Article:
Just when we thought we ran out of things to write about the dunes….
High tide, 10:08 am, Saturday, November 19, 2016, five days after the “superman.”
I was going to write about the high tides, the airplanes and the projects Bill has done.
We left our motorhome here for a week to be with family after the death of Bill’s uncle (age 97 – so he had a fabulous life) and spent Thanksgiving (November 24, 2016) with our grandsons, their parents, and with our son-in-law’s mom, step dad, sister and nephew. We had a fantastic time and came back to a major surprise….hang on.
The fencing posts you see in this picture show where the dunes used to be, prior to Hurricane Matthew. The high tide only reached up to the darkened areas of the beach. Hopefully, you can see where the row of beach front houses only have a smattering of the beach. I tried to zoom in to better show, but this was the best I could get. Continue Reading
Amazing that we captured this picture of the sand dunes at Myrtle Beach State Park. We couldn’t find where we took this picture as these dunes are gone!
We’re in our sixth, or really seventh, stay in Myrtle Beach since we began RVing in 2013. What we love the most is the wide and flat beach – we can easily walk five miles! We’ve been mesmerized by the dunes and how much they protect not only the beach, but the campgrounds, houses and hotels that line the beach front. So of course, we were anxious to see the aftermath of Hurricane Matthew in October, 2016. I’ve tried to find old pictures for comparison, but after took pictures upon our arrival and subsequent beach walks.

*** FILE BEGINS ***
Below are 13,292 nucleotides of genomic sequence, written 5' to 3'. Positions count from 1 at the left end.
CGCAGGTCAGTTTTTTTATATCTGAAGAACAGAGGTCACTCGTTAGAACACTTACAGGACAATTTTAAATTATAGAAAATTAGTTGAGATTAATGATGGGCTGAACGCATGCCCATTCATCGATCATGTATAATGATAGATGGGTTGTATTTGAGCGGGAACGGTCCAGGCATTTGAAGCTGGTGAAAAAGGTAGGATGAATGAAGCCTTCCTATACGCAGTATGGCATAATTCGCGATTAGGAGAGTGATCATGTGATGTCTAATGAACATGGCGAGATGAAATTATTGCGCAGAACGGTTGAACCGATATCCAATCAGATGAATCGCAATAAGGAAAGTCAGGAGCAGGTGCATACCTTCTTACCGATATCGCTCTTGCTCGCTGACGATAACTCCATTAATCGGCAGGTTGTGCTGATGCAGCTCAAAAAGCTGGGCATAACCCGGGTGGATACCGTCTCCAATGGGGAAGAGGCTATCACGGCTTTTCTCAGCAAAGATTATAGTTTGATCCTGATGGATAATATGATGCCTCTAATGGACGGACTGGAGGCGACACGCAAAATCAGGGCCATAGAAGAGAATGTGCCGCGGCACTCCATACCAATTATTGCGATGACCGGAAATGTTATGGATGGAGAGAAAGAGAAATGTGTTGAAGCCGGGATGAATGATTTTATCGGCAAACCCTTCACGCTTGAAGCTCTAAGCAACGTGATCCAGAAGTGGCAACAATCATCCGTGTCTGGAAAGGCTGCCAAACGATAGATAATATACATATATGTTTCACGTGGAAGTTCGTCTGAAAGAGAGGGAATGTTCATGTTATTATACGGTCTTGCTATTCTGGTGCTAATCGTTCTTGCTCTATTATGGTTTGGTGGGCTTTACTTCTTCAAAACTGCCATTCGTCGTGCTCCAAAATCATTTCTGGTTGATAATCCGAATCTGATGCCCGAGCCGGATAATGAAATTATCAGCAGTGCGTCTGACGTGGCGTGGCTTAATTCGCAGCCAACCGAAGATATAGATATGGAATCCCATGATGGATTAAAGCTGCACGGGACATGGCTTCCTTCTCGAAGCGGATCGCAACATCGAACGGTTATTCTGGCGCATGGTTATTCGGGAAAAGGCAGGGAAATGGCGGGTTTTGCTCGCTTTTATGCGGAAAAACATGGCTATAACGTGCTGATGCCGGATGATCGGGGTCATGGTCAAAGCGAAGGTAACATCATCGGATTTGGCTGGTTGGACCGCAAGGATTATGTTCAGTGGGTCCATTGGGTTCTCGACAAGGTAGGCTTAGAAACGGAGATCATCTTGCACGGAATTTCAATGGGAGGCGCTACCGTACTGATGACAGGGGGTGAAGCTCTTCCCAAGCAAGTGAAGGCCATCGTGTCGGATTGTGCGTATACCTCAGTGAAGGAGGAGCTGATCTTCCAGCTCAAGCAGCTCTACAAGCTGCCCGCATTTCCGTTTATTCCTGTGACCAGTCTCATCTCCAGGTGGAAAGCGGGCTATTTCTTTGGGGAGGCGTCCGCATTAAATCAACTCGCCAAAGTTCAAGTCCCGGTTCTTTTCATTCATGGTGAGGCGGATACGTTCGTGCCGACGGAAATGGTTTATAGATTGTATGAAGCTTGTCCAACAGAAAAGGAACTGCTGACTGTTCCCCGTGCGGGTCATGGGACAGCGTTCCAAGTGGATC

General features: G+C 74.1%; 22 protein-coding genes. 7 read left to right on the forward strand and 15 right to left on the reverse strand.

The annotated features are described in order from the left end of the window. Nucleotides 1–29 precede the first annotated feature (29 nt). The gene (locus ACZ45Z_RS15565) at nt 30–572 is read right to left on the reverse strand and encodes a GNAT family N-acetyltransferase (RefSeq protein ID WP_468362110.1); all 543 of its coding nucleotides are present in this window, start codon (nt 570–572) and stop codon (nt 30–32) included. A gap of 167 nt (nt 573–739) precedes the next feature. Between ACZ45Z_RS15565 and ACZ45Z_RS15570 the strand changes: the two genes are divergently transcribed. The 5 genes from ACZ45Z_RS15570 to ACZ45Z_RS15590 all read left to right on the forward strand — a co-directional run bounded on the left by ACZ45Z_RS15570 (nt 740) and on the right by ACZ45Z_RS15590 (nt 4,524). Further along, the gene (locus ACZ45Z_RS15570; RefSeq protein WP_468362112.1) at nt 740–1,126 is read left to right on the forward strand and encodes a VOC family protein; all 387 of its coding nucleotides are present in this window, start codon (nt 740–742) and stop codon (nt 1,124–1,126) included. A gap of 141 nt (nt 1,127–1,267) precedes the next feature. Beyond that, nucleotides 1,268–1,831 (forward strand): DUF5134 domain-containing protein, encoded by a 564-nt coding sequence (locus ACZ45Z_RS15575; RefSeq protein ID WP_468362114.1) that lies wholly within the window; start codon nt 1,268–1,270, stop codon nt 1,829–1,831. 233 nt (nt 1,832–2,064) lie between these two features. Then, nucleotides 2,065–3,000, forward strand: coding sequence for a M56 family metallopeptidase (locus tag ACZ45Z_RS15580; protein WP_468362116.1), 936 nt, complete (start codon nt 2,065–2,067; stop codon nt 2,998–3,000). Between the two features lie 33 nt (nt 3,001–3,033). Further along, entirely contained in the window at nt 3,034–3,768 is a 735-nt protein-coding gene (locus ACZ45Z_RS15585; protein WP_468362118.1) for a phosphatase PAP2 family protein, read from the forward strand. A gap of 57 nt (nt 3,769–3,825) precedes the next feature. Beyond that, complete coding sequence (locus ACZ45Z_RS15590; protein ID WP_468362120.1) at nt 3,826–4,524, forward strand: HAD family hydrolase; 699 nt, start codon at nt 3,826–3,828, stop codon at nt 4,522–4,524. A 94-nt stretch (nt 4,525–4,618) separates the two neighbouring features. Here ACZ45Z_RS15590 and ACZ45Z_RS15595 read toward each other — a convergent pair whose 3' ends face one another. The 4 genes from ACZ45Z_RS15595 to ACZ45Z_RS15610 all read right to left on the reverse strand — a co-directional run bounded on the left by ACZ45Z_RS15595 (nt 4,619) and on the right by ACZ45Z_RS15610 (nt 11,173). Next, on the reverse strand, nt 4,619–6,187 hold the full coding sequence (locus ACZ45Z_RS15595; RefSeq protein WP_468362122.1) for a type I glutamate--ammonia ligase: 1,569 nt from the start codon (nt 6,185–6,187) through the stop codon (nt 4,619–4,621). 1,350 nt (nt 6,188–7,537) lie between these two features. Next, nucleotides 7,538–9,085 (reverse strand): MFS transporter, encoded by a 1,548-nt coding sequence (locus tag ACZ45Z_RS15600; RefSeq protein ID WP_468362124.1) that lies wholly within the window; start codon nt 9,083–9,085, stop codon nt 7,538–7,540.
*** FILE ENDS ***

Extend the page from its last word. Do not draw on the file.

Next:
Hurricane Matthew’s storm surge and waves overwashed about 15 percent of the sand dunes on Florida’s Atlantic coast, 30 percent along Georgia’s coastline, and 42 percent of dunes on South Carolina’s sandy beaches as the powerful storm brushed past the Southeastern states October 6-9, according to USGS experts’ preliminary review of USGS low-altitude before-and-after images along of the coast and NOAA photographs collected after the storm.” (www.usgs.gov)